I’m not arguing that Tolkien’s definition of magic or fantasy is the only one; there is a wealth of good, even excellent literature in categories which Tolkien surely would have excluded from his “fairy stories” (and did, in his essay). And yet, that’s the mysterious aspect that Tolkien made widespread. He allowed an otherworldly sense to creep into his stories. He let the mystery of magic flourish, and refrained from explaining how it worked. It just did.

            That same intangible sense of magic exists in the best fantasy novels out there today. Modern authors may feel more need to explain what lies beneath their magical systems; I suspect there’s something there which relates to the highly scientific world we exist in. The best authors rise above that tendency, or even find success through it. J.K. Rowling delves deeply into incantations and formulas, but at the end of the day, Harry Potter derives strength from something else, something beyond what incantations can give.

Alternate “Faeries”?

            A proper feeling of fantasy resides most strongly in the genre of literature that bears its name, but that is not the only place one can find it. At least two other categories of writing carry strong hints of the Faerie of Tolkien’s stories. One he would certainly have recognized, and the other was just coming into its own during his lifetime.

Science Fiction

To start with the latter: science fiction, at least in some forms, is strongly reminiscent of Faerie. There are exotic worlds and strange creatures, which seem to be part of a world (if one can stretch the definition a bit) that we recognize, but in which we are actually the outsiders. Tolkien hints at this:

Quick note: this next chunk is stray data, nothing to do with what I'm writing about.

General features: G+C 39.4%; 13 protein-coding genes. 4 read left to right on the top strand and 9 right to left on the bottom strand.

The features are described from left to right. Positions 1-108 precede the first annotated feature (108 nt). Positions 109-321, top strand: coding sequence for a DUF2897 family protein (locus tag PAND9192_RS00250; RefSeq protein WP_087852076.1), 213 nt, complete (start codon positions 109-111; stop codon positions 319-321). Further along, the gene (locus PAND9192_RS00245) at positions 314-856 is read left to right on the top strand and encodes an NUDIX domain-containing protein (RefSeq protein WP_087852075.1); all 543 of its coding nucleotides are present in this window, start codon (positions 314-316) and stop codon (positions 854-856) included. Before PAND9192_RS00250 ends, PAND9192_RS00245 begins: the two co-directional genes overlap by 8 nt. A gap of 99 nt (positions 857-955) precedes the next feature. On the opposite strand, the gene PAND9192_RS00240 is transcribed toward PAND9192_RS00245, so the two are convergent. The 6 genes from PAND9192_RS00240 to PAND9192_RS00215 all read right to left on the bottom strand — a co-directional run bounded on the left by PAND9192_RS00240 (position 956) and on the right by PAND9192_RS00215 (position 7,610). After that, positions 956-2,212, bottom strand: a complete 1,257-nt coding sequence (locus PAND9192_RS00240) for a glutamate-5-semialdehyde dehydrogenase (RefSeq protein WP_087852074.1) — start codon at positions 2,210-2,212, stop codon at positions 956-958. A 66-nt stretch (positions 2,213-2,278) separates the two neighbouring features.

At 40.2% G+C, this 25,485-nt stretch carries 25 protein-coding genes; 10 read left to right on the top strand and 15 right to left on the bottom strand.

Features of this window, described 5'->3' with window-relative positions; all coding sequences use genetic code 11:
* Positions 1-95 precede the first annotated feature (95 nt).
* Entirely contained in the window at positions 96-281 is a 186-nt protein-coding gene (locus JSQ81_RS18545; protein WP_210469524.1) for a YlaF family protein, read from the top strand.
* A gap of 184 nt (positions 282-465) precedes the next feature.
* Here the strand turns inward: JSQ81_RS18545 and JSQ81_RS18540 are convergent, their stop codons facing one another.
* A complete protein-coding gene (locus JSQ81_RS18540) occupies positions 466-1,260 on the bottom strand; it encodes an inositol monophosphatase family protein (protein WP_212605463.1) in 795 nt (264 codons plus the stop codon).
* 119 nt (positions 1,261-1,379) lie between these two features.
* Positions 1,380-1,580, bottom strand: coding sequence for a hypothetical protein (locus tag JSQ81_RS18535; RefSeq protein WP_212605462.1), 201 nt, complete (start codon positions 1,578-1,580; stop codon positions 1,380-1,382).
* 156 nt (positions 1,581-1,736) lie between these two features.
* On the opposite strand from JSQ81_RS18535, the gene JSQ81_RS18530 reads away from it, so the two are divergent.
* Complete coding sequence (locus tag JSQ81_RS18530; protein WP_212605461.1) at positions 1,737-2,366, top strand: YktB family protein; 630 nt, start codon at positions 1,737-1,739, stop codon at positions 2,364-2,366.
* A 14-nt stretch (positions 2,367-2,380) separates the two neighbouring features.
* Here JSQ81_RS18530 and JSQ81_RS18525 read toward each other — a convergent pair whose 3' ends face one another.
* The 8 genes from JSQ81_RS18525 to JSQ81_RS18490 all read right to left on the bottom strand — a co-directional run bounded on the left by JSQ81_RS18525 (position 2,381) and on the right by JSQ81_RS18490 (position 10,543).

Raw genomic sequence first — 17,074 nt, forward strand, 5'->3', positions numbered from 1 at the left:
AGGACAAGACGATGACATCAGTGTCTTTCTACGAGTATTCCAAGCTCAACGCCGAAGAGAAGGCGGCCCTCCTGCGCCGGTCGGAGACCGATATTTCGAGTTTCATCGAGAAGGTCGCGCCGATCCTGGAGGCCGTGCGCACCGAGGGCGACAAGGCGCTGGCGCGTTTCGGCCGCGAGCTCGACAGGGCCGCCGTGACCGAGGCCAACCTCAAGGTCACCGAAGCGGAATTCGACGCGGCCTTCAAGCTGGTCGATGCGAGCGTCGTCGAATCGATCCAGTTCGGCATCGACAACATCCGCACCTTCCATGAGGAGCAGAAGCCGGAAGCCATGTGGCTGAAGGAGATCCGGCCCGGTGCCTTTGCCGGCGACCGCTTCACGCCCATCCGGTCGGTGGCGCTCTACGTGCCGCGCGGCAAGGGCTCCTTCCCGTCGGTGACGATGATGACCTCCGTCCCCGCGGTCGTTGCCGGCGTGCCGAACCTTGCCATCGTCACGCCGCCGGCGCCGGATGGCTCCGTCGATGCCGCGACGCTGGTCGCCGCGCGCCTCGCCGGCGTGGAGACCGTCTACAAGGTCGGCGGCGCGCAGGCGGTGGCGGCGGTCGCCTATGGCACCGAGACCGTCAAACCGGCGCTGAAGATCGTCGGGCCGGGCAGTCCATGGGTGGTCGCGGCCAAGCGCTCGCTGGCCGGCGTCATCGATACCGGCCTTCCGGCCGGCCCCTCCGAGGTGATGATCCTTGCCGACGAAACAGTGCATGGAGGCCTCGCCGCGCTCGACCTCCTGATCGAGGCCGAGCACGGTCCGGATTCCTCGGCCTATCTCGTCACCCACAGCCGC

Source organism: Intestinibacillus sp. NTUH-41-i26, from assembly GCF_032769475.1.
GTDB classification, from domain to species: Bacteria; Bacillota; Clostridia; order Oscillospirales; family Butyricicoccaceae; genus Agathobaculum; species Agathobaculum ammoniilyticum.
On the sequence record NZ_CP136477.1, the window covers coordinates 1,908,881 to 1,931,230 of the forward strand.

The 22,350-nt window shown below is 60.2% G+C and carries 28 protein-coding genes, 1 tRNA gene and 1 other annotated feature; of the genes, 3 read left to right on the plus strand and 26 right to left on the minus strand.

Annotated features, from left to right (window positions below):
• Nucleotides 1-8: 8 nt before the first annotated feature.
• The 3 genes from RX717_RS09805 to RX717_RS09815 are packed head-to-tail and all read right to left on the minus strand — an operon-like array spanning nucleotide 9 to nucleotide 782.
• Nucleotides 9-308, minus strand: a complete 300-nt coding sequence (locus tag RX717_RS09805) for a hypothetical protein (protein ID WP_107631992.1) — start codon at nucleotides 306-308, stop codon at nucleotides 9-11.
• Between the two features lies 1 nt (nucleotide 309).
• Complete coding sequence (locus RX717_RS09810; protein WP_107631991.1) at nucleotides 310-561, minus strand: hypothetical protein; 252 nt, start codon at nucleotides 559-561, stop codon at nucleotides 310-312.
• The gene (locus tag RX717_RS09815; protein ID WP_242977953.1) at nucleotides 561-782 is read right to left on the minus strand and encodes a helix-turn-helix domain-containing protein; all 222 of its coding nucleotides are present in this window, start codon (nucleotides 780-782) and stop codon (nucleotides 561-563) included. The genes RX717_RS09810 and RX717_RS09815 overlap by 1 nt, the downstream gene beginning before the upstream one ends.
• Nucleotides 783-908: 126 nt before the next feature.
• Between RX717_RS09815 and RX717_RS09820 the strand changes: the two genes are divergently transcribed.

Faerie contains many things besides elves and fays, and besides dwarfs, witches, trolls, giants, or dragons: it holds the seas, the sun, the moon, the sky; and the earth, and all things that are in it: tree and bird, water and stone, wine and bread, and ourselves, mortal men, when we are enchanted.

There are certain genres of sci-fi that I am sure Tolkien would not include in the Fairy realm. So-called “hard” sci-fi, which focuses on the technological details of far-off worlds and space exploration (think The Martian) would not fit. I’m less sure about space operas like Star Wars, which do share some of the mystery and magic as embodied in the Force. C.S. Lewis, a contemporary and good friend of Tolkien’s, penned a three-volume space trilogy which reads far more like fantasy than science fiction. Stories in that vein share much with Tolkien’s idea of Fairy.

            Histories and Myths

            The other category which shares Fairy blood is the same genre from which Tolkien himself gained inspiration. Myths and fables were the lifeblood both of Tolkien’s work as a philologist and university professor and his stories. The ancient Nordic tales, the stories of the British Isles, all served as prototypes for Tolkien – not for the content of his stories, but for the style, mystery, and magic of them. A copy of Tolkien’s translation of Beowulf sits in my library, and even in a quick glance through the saga one can hear the echoes of “The Tale of Beren and Luthien,” or the song “Frodo of the Nine Fingers,” found in Tolkien’s works.

            There’s no exact parallel to modern myths and fables, but in the better works of historical fiction I think there are shades of mythic sagas. These are more often found in older stories, of course, or more accurately of stories set in older times. A recent example, little-known, is the rather excellent No Snakes in Iceland, by Jordan Poss. Set in Viking Iceland, the tale blends the real-world with magical terrors and strange curses in a way Tolkien would have welcomed.

The lasting nature of Faerie

            Once again, we come back around to Tolkien’s power. He unleashed fantasy into the modern world, set it free from the shackles of mere adventure stories or children’s fables. He harnessed the ancient power of myths and legends, and gave them new forms. His influence is not universal; he opened the box called “fantasy,” and countless sub-genres flew out. But when you read a book, whatever the story or setting, and a wondrous enchantment creeps over you; when you feel yourself transported to a different realm, and know the curses and magicks that wait you there; when that strange feeling comes, you’ve met a proper feeling of fantasy. You’ve met a child of Tolkien.